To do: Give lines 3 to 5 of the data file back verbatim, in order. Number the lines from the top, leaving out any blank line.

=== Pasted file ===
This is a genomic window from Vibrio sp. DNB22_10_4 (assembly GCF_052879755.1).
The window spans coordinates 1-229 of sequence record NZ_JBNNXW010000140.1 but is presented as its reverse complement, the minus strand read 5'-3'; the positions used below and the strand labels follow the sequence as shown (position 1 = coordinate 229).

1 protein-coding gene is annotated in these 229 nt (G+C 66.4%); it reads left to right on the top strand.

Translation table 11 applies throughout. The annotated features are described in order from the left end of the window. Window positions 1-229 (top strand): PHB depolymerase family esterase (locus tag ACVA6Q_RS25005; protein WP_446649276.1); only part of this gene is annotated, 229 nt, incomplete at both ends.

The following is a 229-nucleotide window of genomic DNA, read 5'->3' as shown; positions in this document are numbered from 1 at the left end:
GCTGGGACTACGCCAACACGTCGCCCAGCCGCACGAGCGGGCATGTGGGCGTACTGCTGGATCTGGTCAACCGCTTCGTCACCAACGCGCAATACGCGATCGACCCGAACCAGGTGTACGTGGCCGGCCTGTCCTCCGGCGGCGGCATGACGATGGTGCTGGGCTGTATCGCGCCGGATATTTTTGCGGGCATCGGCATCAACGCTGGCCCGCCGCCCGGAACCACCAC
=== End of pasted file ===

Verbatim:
1 protein-coding gene is annotated in these 229 nt (G+C 66.4%); it reads left to right on the top strand.

Translation table 11 applies throughout. The annotated features are described in order from the left end of the window. Window positions 1-229 (top strand): PHB depolymerase family esterase (locus tag ACVA6Q_RS25005; protein WP_446649276.1); only part of this gene is annotated, 229 nt, incomplete at both ends.

The following is a 229-nucleotide window of genomic DNA, read 5'->3' as shown; positions in this document are numbered from 1 at the left end: